[1] Wielenberg, Robust Ethics 51, the citation is from William Lane Craig and Walter Sinnott-Armstrong God: A Debate Between a Christian and an Atheist (Oxford: Oxford University Press, 2004) 18

[2] Ibid 51

[3] Ibid 155

[4] Ibid 134-175

[5] Nicholas Wolterstorff Justice: Rights and Wrongs (Princeton NJ: Princeton University Press, 2008) 325-341.

[6] Peter Singer, Writings on an Ethical Life (London: Harper Collins Publishers, 2001) 186-187

[7] David Boonin, A Defense of Abortion (Cambridge: Cambridge University Press, 2003), 121, the neurological data is summarised in Michael Tooley’s Abortion and Infanticide (New York: Oxford University Press, 1983) Ch. 11.5.

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1 response so far ↓

  • Hi, Matt,

    My two cents:

    Street’s argument has been challenged by a number of philosophers, but while I think the challenges succeed in showing that Street’s specific formulations of the argument fail, an argument in the vicinity succeeds as an epistemic challenge to some types of moral realism. Here there is a problem of definitions: Different philosophers mean very different things by “moral realism”.

    For example, if one goes by the concept of moral realism in the SEP’s article (by Geoff Sayre-McCord), or the concept used by Michael Huemer in his defense of moral intuitionism, or the concept used by David Copp, etc., Street’s arguments (like Linville’s theistic argument) only challenge some moral realist theories, but other alternatives are in no way affected. Street herself recognizes that (in “Reply to Copp: Naturalism, Normativity, and the Varieties of Realism Worth Worrying About.”), but argues in support of her definition of moral realism. I don’t agree with those arguments – I think philosophers who use a much broader definition capture what really matters at least to most of us -, but in any event, the issue is one of definitions, and there is no problem resulting from this kind of challenge for non-theists who are realists in a broader sense of the term.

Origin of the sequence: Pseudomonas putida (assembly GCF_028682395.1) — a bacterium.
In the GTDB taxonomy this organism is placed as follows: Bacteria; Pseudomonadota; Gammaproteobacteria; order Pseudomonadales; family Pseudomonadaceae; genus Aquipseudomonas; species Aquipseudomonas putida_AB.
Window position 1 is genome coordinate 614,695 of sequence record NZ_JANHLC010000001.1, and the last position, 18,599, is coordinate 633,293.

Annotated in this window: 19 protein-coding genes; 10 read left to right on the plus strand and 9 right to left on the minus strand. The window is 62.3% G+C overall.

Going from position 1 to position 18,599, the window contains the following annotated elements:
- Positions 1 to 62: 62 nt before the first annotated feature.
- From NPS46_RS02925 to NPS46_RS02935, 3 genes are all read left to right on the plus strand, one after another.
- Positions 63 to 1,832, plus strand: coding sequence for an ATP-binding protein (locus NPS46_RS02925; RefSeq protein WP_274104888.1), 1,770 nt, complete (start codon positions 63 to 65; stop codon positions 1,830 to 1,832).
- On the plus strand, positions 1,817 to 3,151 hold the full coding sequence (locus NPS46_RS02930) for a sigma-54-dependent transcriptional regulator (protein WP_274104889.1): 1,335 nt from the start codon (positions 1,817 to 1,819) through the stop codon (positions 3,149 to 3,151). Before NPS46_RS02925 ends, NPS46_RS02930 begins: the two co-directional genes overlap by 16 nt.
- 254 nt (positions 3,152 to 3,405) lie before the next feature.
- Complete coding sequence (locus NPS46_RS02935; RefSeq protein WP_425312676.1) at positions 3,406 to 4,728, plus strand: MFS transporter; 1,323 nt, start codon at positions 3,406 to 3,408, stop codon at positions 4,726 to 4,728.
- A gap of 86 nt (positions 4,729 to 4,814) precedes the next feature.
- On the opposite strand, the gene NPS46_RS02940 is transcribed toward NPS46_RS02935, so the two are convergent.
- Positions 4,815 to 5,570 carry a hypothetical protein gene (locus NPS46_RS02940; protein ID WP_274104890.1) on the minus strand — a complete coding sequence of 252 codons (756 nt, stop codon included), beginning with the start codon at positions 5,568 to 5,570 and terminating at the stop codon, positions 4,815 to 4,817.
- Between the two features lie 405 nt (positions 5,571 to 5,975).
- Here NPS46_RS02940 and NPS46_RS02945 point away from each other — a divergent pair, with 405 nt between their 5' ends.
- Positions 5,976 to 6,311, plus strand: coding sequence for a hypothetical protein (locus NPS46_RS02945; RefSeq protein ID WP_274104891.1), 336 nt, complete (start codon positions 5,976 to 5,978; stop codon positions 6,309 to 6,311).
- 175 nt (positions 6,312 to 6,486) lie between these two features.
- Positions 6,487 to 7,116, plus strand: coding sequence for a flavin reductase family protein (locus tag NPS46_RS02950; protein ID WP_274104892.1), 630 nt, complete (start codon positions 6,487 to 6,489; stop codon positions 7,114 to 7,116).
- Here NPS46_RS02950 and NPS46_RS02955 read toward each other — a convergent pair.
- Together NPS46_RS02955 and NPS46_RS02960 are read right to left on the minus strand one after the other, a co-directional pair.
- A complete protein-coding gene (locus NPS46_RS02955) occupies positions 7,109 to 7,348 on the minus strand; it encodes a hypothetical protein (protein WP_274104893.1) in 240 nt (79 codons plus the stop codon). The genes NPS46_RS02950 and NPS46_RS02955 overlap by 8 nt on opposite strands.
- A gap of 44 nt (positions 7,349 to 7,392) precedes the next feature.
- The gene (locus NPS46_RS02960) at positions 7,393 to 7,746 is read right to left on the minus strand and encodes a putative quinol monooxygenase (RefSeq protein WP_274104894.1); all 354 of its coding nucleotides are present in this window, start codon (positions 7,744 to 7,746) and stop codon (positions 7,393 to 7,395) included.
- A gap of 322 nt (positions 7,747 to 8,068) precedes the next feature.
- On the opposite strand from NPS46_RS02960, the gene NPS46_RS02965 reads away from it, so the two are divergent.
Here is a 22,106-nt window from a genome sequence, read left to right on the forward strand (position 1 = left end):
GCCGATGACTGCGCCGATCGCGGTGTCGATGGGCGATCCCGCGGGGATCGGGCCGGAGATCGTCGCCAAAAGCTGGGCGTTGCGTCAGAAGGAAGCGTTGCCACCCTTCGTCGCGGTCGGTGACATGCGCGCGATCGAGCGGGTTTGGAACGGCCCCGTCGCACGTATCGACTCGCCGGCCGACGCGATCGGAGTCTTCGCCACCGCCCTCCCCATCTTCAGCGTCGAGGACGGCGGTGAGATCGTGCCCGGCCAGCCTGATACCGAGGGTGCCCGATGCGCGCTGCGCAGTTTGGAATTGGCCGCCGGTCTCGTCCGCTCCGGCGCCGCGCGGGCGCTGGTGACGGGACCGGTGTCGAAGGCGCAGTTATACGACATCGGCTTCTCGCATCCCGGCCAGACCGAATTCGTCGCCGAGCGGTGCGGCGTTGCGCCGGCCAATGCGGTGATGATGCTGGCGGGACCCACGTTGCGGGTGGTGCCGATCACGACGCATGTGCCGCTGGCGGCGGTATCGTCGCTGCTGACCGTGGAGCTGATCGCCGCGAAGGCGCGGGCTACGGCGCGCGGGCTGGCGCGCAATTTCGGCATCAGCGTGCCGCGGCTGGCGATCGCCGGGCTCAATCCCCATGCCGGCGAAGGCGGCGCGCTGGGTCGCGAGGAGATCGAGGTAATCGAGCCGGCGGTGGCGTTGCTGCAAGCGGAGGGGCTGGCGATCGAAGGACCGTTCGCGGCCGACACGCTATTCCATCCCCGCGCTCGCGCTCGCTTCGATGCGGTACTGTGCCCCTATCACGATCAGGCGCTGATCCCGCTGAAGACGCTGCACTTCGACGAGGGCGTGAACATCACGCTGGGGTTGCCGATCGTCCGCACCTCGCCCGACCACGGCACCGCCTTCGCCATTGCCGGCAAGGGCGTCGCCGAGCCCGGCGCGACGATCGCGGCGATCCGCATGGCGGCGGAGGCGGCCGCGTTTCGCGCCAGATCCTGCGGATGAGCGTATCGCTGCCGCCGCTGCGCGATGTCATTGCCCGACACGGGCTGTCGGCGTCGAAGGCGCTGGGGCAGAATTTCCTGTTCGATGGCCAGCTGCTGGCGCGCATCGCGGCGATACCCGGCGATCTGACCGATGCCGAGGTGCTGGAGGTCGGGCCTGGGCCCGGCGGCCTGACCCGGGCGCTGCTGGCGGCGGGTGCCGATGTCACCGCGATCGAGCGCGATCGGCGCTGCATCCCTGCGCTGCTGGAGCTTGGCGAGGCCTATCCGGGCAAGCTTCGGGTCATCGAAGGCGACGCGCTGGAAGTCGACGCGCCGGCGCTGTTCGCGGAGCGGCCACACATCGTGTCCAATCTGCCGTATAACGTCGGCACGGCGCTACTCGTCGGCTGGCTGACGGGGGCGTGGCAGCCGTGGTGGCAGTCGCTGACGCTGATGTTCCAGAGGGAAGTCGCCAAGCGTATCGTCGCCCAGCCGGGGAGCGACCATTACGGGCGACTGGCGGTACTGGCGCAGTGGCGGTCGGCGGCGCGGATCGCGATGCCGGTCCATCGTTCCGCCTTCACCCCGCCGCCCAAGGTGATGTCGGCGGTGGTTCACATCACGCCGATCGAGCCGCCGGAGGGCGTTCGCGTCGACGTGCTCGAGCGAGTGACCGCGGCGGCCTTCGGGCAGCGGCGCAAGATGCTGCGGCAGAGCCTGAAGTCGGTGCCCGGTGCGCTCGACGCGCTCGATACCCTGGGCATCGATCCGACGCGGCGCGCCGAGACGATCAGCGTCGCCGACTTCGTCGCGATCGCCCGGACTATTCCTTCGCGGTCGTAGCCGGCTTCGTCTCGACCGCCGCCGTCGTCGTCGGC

(I don’t think theism would save that sort of realism; rather, Street’s argument, or something like that more precisely, would also show that theists are committed to bold claims about exobiology. But that’s another issue).

    “Naturalistic evolution, however, isn’t guided by considerations of truth, in selecting such dispositions, but by adaptability, these basic evaluative judgments exist, because making such judgements enabled our ancestors to reproduce effectively in the environment in which they lived.”
    A reply is a color analogy: One might as well reply that our judgments about color exist because making such judgements enabled our ancestors to reproduce effectively in the environment in which they lived. If that’s a problem for unguided evolution, this is not linked to the matter of metaethics – it goes global, like Plantinga’s EAAN. I don’t think that it succeeds at all, but that’s another matter.
    The reply is to challenge the challenger to say what is it about morality that makes debunking evolutionary arguments successful in the moral domain but not in the color domain (or in pretty much any other domain).

    You quote Street saying “the striking coincide between independent moral truths posited by the realist and the normative views evolution has pushed us towards” and “challenges the realist to explain this coincidence.”
    Street is only challenging some sort of moral realism (under her definition, all of it), but she is not an error theorist. She’s a moral anti-realist under her definition and some alternative definitions, and a moral realist under other alternative definitions, but in any case, she agrees that our evolved faculties do guide us to truth, at least generally.

    I don’t think Wielenberg’s answer is successful, but that’s a only problem for non-theists who believe in that sort of realism, not in other sorts of realism. If you choose a different definition, I would point out that this is not a problem for other non-theists who believe that most of our ordinary moral judgments are true, and also that when there is a moral disagreement, there is an objective fact of the matter as to who’s right, in the ordinary sense of the expression “objective fact of the matter”.